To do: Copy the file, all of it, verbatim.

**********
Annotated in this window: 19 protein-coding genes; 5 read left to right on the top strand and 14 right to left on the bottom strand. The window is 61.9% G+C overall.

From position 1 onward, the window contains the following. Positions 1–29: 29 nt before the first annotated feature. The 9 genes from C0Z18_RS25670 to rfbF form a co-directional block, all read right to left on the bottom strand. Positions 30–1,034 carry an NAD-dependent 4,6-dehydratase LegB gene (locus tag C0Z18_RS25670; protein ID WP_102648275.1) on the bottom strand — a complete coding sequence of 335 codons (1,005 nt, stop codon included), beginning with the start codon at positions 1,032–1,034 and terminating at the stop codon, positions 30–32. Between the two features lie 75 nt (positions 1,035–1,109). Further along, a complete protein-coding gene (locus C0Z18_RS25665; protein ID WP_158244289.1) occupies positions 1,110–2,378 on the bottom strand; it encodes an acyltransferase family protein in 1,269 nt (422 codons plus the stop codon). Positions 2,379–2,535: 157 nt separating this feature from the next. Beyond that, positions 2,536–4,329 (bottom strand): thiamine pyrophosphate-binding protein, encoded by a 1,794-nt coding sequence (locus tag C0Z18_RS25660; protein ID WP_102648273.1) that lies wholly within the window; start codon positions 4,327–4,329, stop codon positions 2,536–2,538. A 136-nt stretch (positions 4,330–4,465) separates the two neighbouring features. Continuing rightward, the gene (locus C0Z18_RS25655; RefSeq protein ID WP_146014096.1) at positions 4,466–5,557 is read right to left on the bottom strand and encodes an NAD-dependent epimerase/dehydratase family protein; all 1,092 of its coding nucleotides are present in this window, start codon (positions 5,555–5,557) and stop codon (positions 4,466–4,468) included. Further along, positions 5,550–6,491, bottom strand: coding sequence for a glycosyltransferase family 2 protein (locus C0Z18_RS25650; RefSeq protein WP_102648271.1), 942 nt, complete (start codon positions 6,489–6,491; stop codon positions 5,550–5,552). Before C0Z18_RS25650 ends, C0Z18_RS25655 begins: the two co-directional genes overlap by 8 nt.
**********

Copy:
Annotated in this window: 19 protein-coding genes; 5 read left to right on the top strand and 14 right to left on the bottom strand. The window is 61.9% G+C overall.

From position 1 onward, the window contains the following. Positions 1–29: 29 nt before the first annotated feature. The 9 genes from C0Z18_RS25670 to rfbF form a co-directional block, all read right to left on the bottom strand. Positions 30–1,034 carry an NAD-dependent 4,6-dehydratase LegB gene (locus tag C0Z18_RS25670; protein ID WP_102648275.1) on the bottom strand — a complete coding sequence of 335 codons (1,005 nt, stop codon included), beginning with the start codon at positions 1,032–1,034 and terminating at the stop codon, positions 30–32. Between the two features lie 75 nt (positions 1,035–1,109). Further along, a complete protein-coding gene (locus C0Z18_RS25665; protein ID WP_158244289.1) occupies positions 1,110–2,378 on the bottom strand; it encodes an acyltransferase family protein in 1,269 nt (422 codons plus the stop codon). Positions 2,379–2,535: 157 nt separating this feature from the next. Beyond that, positions 2,536–4,329 (bottom strand): thiamine pyrophosphate-binding protein, encoded by a 1,794-nt coding sequence (locus tag C0Z18_RS25660; protein ID WP_102648273.1) that lies wholly within the window; start codon positions 4,327–4,329, stop codon positions 2,536–2,538. A 136-nt stretch (positions 4,330–4,465) separates the two neighbouring features. Continuing rightward, the gene (locus C0Z18_RS25655; RefSeq protein ID WP_146014096.1) at positions 4,466–5,557 is read right to left on the bottom strand and encodes an NAD-dependent epimerase/dehydratase family protein; all 1,092 of its coding nucleotides are present in this window, start codon (positions 5,555–5,557) and stop codon (positions 4,466–4,468) included. Further along, positions 5,550–6,491, bottom strand: coding sequence for a glycosyltransferase family 2 protein (locus C0Z18_RS25650; RefSeq protein WP_102648271.1), 942 nt, complete (start codon positions 6,489–6,491; stop codon positions 5,550–5,552). Before C0Z18_RS25650 ends, C0Z18_RS25655 begins: the two co-directional genes overlap by 8 nt.